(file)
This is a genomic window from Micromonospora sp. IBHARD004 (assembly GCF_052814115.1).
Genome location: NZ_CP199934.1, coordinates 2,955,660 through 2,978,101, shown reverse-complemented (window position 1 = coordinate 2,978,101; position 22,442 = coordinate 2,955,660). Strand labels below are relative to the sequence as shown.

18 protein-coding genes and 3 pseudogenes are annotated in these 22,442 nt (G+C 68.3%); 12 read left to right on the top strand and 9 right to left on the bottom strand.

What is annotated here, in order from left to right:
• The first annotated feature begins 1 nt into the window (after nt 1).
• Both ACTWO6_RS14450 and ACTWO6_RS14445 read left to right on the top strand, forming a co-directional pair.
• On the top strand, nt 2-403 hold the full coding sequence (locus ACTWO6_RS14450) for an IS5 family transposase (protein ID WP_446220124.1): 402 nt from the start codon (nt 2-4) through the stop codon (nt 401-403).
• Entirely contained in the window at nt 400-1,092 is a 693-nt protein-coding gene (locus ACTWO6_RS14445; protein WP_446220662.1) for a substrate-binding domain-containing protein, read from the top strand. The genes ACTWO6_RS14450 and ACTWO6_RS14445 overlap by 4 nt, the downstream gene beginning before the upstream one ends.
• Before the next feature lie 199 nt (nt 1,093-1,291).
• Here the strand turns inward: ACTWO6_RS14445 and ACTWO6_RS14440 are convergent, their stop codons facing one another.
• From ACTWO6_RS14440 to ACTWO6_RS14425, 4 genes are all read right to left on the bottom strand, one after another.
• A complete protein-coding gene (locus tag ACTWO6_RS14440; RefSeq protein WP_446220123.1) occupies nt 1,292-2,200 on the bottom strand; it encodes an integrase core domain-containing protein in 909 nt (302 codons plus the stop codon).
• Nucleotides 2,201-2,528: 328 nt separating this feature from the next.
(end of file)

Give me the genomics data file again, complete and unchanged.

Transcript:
This is a genomic window from Micromonospora sp. IBHARD004 (assembly GCF_052814115.1).
Genome location: NZ_CP199934.1, coordinates 2,955,660 through 2,978,101, shown reverse-complemented (window position 1 = coordinate 2,978,101; position 22,442 = coordinate 2,955,660). Strand labels below are relative to the sequence as shown.

18 protein-coding genes and 3 pseudogenes are annotated in these 22,442 nt (G+C 68.3%); 12 read left to right on the top strand and 9 right to left on the bottom strand.

What is annotated here, in order from left to right:
• The first annotated feature begins 1 nt into the window (after nt 1).
• Both ACTWO6_RS14450 and ACTWO6_RS14445 read left to right on the top strand, forming a co-directional pair.
• On the top strand, nt 2-403 hold the full coding sequence (locus ACTWO6_RS14450) for an IS5 family transposase (protein ID WP_446220124.1): 402 nt from the start codon (nt 2-4) through the stop codon (nt 401-403).
• Entirely contained in the window at nt 400-1,092 is a 693-nt protein-coding gene (locus ACTWO6_RS14445; protein WP_446220662.1) for a substrate-binding domain-containing protein, read from the top strand. The genes ACTWO6_RS14450 and ACTWO6_RS14445 overlap by 4 nt, the downstream gene beginning before the upstream one ends.
• Before the next feature lie 199 nt (nt 1,093-1,291).
• Here the strand turns inward: ACTWO6_RS14445 and ACTWO6_RS14440 are convergent, their stop codons facing one another.
• From ACTWO6_RS14440 to ACTWO6_RS14425, 4 genes are all read right to left on the bottom strand, one after another.
• A complete protein-coding gene (locus tag ACTWO6_RS14440; RefSeq protein WP_446220123.1) occupies nt 1,292-2,200 on the bottom strand; it encodes an integrase core domain-containing protein in 909 nt (302 codons plus the stop codon).
• Nucleotides 2,201-2,528: 328 nt separating this feature from the next.